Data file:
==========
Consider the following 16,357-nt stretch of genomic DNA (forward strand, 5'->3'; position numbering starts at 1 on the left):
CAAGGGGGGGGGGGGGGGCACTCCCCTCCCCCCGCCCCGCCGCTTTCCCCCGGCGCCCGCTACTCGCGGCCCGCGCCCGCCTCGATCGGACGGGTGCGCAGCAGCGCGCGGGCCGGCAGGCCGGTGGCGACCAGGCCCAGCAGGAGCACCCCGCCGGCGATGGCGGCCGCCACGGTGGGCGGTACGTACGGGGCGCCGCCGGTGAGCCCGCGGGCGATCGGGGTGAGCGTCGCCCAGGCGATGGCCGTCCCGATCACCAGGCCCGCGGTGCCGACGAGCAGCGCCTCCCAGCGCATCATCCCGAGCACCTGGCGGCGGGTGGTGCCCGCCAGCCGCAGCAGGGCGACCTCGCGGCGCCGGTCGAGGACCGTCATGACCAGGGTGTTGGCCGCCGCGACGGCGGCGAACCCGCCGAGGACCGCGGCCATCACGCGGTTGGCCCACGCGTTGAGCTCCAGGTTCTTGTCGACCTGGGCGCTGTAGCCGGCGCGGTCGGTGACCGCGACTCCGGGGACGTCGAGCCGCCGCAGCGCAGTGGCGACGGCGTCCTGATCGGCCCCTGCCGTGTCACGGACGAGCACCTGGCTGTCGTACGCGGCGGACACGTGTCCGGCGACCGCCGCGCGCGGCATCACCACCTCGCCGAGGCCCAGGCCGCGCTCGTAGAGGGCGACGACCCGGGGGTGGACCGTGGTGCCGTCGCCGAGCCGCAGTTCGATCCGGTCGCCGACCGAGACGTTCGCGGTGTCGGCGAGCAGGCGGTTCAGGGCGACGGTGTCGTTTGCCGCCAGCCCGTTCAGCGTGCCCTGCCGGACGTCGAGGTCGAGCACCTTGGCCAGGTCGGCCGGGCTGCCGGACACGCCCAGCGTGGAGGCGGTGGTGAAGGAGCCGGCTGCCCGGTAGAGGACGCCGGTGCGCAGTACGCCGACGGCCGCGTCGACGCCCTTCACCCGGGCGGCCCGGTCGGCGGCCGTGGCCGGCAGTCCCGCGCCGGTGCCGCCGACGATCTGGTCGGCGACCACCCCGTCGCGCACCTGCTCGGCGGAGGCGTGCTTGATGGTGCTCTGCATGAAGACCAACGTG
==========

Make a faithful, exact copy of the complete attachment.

Consider the following 16,357-nt stretch of genomic DNA (forward strand, 5'->3'; position numbering starts at 1 on the left):
CAAGGGGGGGGGGGGGGGCACTCCCCTCCCCCCGCCCCGCCGCTTTCCCCCGGCGCCCGCTACTCGCGGCCCGCGCCCGCCTCGATCGGACGGGTGCGCAGCAGCGCGCGGGCCGGCAGGCCGGTGGCGACCAGGCCCAGCAGGAGCACCCCGCCGGCGATGGCGGCCGCCACGGTGGGCGGTACGTACGGGGCGCCGCCGGTGAGCCCGCGGGCGATCGGGGTGAGCGTCGCCCAGGCGATGGCCGTCCCGATCACCAGGCCCGCGGTGCCGACGAGCAGCGCCTCCCAGCGCATCATCCCGAGCACCTGGCGGCGGGTGGTGCCCGCCAGCCGCAGCAGGGCGACCTCGCGGCGCCGGTCGAGGACCGTCATGACCAGGGTGTTGGCCGCCGCGACGGCGGCGAACCCGCCGAGGACCGCGGCCATCACGCGGTTGGCCCACGCGTTGAGCTCCAGGTTCTTGTCGACCTGGGCGCTGTAGCCGGCGCGGTCGGTGACCGCGACTCCGGGGACGTCGAGCCGCCGCAGCGCAGTGGCGACGGCGTCCTGATCGGCCCCTGCCGTGTCACGGACGAGCACCTGGCTGTCGTACGCGGCGGACACGTGTCCGGCGACCGCCGCGCGCGGCATCACCACCTCGCCGAGGCCCAGGCCGCGCTCGTAGAGGGCGACGACCCGGGGGTGGACCGTGGTGCCGTCGCCGAGCCGCAGTTCGATCCGGTCGCCGACCGAGACGTTCGCGGTGTCGGCGAGCAGGCGGTTCAGGGCGACGGTGTCGTTTGCCGCCAGCCCGTTCAGCGTGCCCTGCCGGACGTCGAGGTCGAGCACCTTGGCCAGGTCGGCCGGGCTGCCGGACACGCCCAGCGTGGAGGCGGTGGTGAAGGAGCCGGCTGCCCGGTAGAGGACGCCGGTGCGCAGTACGCCGACGGCCGCGTCGACGCCCTTCACCCGGGCGGCCCGGTCGGCGGCCGTGGCCGGCAGTCCCGCGCCGGTGCCGCCGACGATCTGGTCGGCGACCACCCCGTCGCGCACCTGCTCGGCGGAGGCGTGCTTGATGGTGCTCTGCATGAAGACCAACGTG